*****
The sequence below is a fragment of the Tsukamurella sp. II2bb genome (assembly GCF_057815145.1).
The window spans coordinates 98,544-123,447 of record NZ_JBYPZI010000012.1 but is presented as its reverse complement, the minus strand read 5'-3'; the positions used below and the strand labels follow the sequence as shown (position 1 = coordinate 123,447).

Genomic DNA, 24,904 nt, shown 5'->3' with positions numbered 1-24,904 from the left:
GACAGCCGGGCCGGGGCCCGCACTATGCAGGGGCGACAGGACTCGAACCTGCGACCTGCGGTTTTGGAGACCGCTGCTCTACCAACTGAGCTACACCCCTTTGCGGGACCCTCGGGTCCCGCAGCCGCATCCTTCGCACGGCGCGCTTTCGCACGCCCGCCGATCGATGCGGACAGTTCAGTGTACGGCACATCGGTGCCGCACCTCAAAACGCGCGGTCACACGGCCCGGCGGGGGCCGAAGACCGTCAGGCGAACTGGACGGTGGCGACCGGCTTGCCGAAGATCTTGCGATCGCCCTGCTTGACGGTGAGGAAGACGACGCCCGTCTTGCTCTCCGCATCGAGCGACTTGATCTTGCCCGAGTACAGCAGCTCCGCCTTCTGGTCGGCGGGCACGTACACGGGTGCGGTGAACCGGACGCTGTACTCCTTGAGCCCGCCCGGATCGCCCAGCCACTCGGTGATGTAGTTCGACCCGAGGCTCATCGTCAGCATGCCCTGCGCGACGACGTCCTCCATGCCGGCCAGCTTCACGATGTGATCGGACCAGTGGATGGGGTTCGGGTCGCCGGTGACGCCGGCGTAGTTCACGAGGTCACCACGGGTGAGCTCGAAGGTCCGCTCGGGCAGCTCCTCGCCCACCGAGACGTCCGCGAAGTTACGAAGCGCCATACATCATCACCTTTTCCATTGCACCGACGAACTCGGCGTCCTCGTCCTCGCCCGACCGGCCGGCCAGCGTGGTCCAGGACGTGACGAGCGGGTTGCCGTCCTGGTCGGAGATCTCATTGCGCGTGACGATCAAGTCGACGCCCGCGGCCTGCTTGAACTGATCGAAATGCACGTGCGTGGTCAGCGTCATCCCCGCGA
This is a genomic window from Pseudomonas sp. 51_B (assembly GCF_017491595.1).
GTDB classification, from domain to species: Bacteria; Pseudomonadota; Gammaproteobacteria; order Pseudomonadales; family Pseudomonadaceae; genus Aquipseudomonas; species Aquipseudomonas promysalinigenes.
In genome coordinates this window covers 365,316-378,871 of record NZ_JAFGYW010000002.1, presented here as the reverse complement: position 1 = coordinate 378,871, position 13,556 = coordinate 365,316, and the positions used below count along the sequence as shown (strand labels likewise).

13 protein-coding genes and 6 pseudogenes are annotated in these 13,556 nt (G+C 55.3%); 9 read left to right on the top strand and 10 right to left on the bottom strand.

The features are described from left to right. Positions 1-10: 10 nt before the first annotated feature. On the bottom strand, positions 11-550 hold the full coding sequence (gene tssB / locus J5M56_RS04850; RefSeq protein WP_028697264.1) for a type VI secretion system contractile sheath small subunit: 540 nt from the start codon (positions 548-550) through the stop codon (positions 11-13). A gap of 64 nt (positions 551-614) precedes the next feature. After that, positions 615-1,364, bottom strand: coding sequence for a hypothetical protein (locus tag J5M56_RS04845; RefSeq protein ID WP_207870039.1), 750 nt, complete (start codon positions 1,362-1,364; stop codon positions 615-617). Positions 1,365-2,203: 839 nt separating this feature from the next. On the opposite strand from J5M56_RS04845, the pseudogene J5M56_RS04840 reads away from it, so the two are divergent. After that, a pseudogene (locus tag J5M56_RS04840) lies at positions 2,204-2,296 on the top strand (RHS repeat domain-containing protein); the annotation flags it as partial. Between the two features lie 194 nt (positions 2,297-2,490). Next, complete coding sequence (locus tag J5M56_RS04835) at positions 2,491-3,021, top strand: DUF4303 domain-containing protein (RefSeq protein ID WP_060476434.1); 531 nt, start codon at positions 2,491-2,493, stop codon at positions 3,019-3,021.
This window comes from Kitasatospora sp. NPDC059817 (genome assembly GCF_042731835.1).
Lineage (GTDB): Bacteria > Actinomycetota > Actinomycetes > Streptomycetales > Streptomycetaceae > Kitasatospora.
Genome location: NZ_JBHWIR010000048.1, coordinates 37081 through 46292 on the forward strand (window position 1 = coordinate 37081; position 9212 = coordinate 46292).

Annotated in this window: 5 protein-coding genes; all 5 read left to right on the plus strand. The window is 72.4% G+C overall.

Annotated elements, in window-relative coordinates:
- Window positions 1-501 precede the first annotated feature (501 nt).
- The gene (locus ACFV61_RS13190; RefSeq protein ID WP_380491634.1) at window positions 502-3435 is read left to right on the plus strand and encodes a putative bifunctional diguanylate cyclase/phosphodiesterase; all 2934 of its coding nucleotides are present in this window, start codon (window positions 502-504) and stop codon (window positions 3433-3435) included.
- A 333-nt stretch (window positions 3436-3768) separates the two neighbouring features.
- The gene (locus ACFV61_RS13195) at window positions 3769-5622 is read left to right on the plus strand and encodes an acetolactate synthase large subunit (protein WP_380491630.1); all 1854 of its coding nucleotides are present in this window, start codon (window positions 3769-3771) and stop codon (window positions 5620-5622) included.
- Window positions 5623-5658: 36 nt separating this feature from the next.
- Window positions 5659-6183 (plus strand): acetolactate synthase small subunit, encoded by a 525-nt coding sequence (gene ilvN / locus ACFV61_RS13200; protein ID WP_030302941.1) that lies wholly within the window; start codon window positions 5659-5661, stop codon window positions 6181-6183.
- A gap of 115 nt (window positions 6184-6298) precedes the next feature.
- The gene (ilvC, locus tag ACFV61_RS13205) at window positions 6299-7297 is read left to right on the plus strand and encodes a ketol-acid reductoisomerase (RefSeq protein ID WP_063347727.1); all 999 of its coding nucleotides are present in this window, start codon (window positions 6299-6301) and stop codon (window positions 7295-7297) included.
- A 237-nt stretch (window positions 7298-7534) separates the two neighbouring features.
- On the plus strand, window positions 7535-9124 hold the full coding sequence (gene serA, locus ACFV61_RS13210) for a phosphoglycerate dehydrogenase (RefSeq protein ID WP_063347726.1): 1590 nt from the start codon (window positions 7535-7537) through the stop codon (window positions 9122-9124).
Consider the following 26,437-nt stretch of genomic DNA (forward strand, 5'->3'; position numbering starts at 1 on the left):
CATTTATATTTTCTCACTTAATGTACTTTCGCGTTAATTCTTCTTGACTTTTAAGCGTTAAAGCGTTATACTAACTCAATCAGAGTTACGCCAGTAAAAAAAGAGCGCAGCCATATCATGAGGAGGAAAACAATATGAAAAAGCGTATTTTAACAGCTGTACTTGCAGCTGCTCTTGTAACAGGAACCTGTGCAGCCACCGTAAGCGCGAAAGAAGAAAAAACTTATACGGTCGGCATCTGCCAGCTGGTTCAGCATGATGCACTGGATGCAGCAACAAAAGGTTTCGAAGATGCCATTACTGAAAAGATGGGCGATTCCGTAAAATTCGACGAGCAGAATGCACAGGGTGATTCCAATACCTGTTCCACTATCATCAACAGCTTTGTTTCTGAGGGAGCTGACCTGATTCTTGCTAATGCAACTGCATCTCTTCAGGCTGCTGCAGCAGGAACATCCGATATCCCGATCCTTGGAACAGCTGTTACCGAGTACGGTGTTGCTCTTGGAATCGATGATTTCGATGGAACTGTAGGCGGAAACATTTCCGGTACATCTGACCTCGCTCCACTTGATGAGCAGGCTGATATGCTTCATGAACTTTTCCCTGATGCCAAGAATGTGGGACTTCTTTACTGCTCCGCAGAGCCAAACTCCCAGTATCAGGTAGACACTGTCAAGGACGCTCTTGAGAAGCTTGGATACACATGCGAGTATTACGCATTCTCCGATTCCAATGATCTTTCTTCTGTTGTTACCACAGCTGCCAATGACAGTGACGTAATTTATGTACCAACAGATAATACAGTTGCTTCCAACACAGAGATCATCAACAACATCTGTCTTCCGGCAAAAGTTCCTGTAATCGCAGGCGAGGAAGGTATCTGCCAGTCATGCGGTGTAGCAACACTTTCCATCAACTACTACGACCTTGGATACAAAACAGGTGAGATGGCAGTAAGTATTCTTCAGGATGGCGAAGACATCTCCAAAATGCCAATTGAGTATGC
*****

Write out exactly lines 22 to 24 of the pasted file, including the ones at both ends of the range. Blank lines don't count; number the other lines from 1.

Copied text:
- The gene (ilvC, locus tag ACFV61_RS13205) at window positions 6299-7297 is read left to right on the plus strand and encodes a ketol-acid reductoisomerase (RefSeq protein ID WP_063347727.1); all 999 of its coding nucleotides are present in this window, start codon (window positions 6299-6301) and stop codon (window positions 7295-7297) included.
- A 237-nt stretch (window positions 7298-7534) separates the two neighbouring features.
- On the plus strand, window positions 7535-9124 hold the full coding sequence (gene serA, locus ACFV61_RS13210) for a phosphoglycerate dehydrogenase (RefSeq protein ID WP_063347726.1): 1590 nt from the start codon (window positions 7535-7537) through the stop codon (window positions 9122-9124).